THE SLIPPERS

“Look Mom, you don’t even get to take your slippers with you.” That poignant observation was made a decade ago by my then 16-year old daughter right after her father had died and the undertakers had left our home with his body. A cozy pair of fleece-lined slippers sat alone beneath the hospital bed in our family room where my husband had spent his last days on earth.
 
Those words, and the gripping truth behind them, constantly echoed in my mind in the days ahead. As I struggled through the difficult task of going through all of my husband’s earthly belongings, I was reminded of the truth that we really don’t take anything with us.
 
A year later, those words came rushing back to me the day my own father died. I had given him a pair of slippers for Christmas that year and there they were, sitting alone, underneath his empty hospital bed.
 
My parents had lived through the Great Depression, and seemed to have saved everything that “might come in handy someday.” When a person has been "without" for an extended period of time, it understandably has an impact. After my parents’ deaths eight months apart, as I again and again went through possessions and made countless trips to Goodwill, I was reminded of the simple truth: “we don’t even get to take our slippers with us.”
 
Several years ago, I met a dear couple from Slidell, Louisiana. They had lost all of their earthly possessions in Hurricane Katrina. And as they described the mountain of destroyed, waterlogged belongings that sat in front of their home awaiting removal, they both commented how that loss had taught them “stuff is stuff.”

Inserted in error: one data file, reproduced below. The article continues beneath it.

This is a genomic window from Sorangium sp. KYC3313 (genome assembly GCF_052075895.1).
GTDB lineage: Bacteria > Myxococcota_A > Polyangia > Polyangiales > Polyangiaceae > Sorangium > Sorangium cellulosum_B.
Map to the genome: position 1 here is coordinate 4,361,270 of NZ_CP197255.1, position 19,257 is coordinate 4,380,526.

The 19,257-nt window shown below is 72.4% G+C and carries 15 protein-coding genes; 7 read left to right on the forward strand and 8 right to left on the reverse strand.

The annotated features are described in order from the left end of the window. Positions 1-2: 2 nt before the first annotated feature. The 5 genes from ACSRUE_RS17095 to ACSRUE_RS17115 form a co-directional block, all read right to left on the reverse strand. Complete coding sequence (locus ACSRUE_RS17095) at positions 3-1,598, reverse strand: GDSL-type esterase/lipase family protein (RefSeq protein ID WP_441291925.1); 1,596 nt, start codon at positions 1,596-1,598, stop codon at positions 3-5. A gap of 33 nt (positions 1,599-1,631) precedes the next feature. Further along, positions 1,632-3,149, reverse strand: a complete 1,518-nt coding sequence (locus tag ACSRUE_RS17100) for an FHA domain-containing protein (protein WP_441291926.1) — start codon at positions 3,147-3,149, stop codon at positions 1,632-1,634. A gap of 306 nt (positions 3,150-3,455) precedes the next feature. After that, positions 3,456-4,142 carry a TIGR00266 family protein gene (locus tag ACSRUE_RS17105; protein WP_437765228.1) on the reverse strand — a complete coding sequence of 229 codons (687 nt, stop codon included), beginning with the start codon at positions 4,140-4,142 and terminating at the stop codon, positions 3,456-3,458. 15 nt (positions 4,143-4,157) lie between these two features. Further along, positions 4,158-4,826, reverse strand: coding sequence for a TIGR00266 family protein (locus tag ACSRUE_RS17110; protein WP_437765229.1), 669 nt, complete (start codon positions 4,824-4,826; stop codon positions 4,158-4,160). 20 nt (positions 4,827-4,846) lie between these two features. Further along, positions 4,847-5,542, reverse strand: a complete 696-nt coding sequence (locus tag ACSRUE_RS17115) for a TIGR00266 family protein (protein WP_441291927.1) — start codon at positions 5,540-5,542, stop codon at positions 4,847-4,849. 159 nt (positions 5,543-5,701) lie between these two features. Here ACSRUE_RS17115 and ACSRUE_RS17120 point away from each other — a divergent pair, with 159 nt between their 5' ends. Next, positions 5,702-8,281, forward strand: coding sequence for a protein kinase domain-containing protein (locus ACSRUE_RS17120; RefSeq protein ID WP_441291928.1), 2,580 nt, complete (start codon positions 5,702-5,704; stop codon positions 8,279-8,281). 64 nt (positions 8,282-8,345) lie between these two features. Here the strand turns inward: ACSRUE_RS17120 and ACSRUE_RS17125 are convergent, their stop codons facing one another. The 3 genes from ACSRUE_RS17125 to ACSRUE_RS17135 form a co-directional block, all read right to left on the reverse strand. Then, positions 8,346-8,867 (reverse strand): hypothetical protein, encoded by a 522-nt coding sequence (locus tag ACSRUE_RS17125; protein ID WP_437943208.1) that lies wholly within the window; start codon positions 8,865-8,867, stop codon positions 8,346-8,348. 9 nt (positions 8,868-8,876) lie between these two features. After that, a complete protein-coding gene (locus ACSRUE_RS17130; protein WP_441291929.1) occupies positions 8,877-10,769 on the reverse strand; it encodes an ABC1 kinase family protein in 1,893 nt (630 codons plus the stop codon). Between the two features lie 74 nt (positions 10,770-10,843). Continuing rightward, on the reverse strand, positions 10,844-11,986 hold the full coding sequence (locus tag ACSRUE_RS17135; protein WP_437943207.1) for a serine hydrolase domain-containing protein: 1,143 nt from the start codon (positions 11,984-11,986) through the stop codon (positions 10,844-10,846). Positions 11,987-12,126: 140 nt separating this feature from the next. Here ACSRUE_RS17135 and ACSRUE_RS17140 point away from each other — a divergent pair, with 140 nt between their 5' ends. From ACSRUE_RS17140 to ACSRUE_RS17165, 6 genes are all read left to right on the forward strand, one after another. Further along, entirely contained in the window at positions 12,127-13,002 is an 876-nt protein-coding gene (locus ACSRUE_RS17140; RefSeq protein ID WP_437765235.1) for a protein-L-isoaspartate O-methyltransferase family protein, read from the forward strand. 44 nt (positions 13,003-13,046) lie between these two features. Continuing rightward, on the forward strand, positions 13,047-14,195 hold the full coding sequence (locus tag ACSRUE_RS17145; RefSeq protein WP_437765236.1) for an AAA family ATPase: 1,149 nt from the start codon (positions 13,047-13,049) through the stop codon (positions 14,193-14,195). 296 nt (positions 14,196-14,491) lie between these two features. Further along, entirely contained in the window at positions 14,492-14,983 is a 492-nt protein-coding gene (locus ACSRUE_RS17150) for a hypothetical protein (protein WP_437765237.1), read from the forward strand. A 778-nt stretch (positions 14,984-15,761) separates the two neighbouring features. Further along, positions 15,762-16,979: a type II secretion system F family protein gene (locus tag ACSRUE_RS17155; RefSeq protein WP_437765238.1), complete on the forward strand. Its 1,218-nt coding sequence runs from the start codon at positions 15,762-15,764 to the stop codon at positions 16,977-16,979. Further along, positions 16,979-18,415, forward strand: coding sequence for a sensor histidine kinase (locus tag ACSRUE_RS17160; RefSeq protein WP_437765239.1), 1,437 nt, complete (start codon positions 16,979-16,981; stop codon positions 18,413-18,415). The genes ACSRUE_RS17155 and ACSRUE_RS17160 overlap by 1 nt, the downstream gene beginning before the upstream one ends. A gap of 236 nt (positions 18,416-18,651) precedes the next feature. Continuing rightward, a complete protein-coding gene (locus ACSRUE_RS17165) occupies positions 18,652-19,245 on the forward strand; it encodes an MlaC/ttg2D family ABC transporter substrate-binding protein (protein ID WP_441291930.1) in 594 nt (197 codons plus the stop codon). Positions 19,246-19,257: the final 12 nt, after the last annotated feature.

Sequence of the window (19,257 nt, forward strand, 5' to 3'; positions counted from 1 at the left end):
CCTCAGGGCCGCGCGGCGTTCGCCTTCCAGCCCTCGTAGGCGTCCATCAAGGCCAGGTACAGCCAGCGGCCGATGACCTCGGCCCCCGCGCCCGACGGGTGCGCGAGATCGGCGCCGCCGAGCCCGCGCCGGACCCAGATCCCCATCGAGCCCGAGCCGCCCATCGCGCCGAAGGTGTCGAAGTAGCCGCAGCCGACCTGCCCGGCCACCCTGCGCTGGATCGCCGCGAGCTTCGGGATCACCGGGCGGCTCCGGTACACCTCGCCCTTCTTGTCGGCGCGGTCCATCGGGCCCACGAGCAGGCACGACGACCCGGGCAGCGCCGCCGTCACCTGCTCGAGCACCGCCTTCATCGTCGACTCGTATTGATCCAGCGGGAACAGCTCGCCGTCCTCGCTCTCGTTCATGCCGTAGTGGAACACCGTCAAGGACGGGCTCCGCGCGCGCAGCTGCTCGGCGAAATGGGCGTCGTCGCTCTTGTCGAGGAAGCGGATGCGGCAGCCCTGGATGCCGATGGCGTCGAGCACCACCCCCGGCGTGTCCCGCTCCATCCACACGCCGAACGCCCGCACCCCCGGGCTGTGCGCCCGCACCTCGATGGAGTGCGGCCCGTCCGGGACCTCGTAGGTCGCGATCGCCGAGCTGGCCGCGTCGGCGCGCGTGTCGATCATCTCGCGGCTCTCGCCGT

Just last fall, as I prepared to move from my home of 30 years, I had the opportunity to apply those words personally. And it wasn’t easy.  I’d spent decades filling my basement and attic with accessories to brighten every season. But I no longer had the need or the space for all of those lovely things or for most of my furniture. 
 
Different reasons for belongings no longer being used by their owners. But all pointed me toward the truth that Jesus shared: “Do not store up for yourselves treasures on earth, where moth and rust destroy and where thieves break in and steal. But store up for yourselves treasures in heaven. For where your treasure is, there your heart will be also.” Matthew 6:19-21
 
Don’t get me wrong. I love nice things and creature comforts and am still way too materialistic. Even in my new, much smaller residence, I still have too many possessions. Apparently, I’m not alone. The self-storage business – a largely American industry – generated more than $36 billion in revenue in 2018, more than twice as much as the global music industry! It has been the fastest growing segment of the commercial real estate industry over the last 40 years. The sad truth is that we Americans have so much “stuff” that when it expands beyond the capacity of our own homes, we often keep it in self-storage instead of sharing it with someone in need.
 
But I continue to be challenged and inspired by my daughter’s words: “You can’t even take your slippers with you.” I hope you will be too. It’s the reason I have shared this story several times over recent years.
 
Someday, each of us will draw our last breath and have to leave our slippers (and everything else) behind. Would you join me in taking a fresh look at your belongings and share just a little more with those in need?